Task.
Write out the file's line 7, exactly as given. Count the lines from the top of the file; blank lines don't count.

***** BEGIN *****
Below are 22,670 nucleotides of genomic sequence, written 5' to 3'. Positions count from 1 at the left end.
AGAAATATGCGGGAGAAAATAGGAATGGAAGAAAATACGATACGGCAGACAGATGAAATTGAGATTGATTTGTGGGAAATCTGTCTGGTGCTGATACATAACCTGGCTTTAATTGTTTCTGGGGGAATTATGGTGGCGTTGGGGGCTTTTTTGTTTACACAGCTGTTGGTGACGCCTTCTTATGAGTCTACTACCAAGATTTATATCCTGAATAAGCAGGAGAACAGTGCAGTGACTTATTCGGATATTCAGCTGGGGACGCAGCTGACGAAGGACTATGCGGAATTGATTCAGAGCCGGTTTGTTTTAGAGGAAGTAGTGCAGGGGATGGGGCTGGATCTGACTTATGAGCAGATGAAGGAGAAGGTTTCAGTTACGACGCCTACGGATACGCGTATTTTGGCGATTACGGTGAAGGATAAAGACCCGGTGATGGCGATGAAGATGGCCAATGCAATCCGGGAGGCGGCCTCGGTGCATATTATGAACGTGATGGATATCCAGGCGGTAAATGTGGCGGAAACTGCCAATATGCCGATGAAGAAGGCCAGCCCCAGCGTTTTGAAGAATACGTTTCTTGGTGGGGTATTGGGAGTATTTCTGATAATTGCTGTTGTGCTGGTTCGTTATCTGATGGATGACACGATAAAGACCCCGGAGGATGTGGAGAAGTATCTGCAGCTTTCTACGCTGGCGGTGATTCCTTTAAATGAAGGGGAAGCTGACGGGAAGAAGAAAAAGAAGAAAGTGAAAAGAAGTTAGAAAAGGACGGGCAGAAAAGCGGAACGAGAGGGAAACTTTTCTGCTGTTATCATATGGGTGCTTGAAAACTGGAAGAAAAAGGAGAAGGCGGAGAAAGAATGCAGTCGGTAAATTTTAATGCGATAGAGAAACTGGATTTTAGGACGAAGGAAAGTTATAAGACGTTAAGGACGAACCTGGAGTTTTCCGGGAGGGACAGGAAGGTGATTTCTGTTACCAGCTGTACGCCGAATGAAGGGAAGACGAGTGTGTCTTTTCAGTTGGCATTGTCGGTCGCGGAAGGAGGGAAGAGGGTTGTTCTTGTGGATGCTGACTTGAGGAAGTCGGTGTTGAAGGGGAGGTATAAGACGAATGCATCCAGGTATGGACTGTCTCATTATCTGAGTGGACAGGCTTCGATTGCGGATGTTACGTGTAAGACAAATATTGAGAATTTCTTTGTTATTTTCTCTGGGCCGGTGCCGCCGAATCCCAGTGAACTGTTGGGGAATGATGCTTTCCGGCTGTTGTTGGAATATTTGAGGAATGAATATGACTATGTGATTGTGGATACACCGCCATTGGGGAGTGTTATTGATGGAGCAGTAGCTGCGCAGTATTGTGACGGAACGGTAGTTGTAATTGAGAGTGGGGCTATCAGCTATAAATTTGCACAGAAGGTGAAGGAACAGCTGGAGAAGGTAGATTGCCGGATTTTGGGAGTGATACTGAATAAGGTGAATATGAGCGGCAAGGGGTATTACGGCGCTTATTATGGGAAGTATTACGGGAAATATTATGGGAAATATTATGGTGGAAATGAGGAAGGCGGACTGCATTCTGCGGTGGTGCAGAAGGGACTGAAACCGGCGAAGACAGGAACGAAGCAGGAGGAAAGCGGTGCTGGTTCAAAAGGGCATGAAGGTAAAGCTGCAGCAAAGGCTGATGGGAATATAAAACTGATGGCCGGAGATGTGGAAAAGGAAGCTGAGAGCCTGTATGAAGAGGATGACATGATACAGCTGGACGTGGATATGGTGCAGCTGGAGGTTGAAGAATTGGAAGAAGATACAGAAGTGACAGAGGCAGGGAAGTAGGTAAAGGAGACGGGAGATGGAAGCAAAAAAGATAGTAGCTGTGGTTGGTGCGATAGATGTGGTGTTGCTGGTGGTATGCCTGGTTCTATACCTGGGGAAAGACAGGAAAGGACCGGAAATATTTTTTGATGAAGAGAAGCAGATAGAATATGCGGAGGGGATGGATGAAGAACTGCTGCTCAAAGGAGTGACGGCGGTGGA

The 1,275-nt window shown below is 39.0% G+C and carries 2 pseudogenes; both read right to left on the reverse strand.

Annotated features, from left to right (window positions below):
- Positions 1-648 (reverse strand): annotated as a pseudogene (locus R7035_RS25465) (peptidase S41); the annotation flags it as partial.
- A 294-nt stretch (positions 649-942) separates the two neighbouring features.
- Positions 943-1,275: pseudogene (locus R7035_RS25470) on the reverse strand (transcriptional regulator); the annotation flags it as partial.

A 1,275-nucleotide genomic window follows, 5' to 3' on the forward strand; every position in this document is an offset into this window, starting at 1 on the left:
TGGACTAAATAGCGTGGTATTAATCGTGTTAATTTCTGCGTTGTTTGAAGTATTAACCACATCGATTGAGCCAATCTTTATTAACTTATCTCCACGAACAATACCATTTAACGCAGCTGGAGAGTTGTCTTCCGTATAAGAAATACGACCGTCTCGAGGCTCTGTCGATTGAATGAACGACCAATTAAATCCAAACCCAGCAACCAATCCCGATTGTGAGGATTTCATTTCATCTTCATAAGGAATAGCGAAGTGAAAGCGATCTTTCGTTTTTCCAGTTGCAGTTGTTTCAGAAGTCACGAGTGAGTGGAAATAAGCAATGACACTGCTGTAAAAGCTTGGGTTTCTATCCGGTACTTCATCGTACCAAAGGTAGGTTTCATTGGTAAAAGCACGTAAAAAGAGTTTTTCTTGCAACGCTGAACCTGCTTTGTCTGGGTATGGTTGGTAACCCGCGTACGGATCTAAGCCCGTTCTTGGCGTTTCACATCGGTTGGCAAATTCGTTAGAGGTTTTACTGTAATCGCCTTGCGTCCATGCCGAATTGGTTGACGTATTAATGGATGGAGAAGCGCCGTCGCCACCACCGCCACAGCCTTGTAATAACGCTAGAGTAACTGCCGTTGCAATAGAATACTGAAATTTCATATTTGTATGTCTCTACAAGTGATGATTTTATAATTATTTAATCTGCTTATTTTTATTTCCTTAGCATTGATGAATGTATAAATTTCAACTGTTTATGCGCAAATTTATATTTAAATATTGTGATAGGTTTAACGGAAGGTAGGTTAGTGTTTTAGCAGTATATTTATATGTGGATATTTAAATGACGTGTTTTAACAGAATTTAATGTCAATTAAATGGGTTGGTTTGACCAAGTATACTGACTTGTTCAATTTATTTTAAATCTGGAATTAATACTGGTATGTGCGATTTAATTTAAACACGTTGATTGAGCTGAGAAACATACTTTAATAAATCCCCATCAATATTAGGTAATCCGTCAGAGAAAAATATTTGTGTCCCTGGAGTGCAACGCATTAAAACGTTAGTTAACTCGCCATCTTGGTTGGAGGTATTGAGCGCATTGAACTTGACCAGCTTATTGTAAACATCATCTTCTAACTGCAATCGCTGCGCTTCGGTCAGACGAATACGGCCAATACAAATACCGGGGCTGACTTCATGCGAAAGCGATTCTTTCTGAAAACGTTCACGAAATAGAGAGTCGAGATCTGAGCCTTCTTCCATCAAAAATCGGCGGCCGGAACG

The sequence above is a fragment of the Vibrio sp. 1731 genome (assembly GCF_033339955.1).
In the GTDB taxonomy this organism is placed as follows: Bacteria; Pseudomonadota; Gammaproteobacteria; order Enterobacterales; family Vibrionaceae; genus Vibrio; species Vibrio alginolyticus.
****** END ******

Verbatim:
- Positions 943-1,275: pseudogene (locus R7035_RS25470) on the reverse strand (transcriptional regulator); the annotation flags it as partial.